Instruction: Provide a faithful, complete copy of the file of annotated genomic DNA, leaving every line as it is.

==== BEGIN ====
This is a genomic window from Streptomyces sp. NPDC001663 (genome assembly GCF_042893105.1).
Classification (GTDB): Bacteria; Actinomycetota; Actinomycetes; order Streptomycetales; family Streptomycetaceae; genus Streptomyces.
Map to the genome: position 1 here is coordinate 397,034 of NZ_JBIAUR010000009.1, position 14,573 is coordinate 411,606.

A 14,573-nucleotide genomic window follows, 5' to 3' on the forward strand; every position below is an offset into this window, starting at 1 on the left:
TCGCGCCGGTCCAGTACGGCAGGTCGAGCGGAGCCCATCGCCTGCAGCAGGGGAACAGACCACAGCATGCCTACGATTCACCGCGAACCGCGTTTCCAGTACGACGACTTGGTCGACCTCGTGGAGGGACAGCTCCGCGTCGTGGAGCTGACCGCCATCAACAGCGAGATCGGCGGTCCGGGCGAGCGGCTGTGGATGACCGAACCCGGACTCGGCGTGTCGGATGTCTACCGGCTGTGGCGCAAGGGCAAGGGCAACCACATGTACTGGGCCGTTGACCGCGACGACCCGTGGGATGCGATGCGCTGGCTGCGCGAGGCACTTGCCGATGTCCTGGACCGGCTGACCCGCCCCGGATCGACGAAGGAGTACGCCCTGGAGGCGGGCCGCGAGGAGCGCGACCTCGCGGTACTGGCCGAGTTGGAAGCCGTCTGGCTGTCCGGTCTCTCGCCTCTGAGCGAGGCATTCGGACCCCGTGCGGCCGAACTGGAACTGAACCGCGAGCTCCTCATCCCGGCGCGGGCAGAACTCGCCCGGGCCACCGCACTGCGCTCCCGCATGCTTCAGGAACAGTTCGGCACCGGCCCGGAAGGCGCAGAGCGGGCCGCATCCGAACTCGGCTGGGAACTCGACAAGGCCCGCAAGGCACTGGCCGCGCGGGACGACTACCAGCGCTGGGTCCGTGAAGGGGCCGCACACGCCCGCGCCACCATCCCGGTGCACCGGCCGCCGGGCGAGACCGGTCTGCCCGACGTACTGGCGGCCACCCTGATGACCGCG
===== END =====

This is a genomic window from Streptomyces sp. NPDC001663 (genome assembly GCF_042893105.1).
Classification (GTDB): Bacteria; Actinomycetota; Actinomycetes; order Streptomycetales; family Streptomycetaceae; genus Streptomyces.
Map to the genome: position 1 here is coordinate 397,034 of NZ_JBIAUR010000009.1, position 14,573 is coordinate 411,606.

A 14,573-nucleotide genomic window follows, 5' to 3' on the forward strand; every position below is an offset into this window, starting at 1 on the left:
TCGCGCCGGTCCAGTACGGCAGGTCGAGCGGAGCCCATCGCCTGCAGCAGGGGAACAGACCACAGCATGCCTACGATTCACCGCGAACCGCGTTTCCAGTACGACGACTTGGTCGACCTCGTGGAGGGACAGCTCCGCGTCGTGGAGCTGACCGCCATCAACAGCGAGATCGGCGGTCCGGGCGAGCGGCTGTGGATGACCGAACCCGGACTCGGCGTGTCGGATGTCTACCGGCTGTGGCGCAAGGGCAAGGGCAACCACATGTACTGGGCCGTTGACCGCGACGACCCGTGGGATGCGATGCGCTGGCTGCGCGAGGCACTTGCCGATGTCCTGGACCGGCTGACCCGCCCCGGATCGACGAAGGAGTACGCCCTGGAGGCGGGCCGCGAGGAGCGCGACCTCGCGGTACTGGCCGAGTTGGAAGCCGTCTGGCTGTCCGGTCTCTCGCCTCTGAGCGAGGCATTCGGACCCCGTGCGGCCGAACTGGAACTGAACCGCGAGCTCCTCATCCCGGCGCGGGCAGAACTCGCCCGGGCCACCGCACTGCGCTCCCGCATGCTTCAGGAACAGTTCGGCACCGGCCCGGAAGGCGCAGAGCGGGCCGCATCCGAACTCGGCTGGGAACTCGACAAGGCCCGCAAGGCACTGGCCGCGCGGGACGACTACCAGCGCTGGGTCCGTGAAGGGGCCGCACACGCCCGCGCCACCATCCCGGTGCACCGGCCGCCGGGCGAGACCGGTCTGCCCGACGTACTGGCGGCCACCCTGATGACCGCG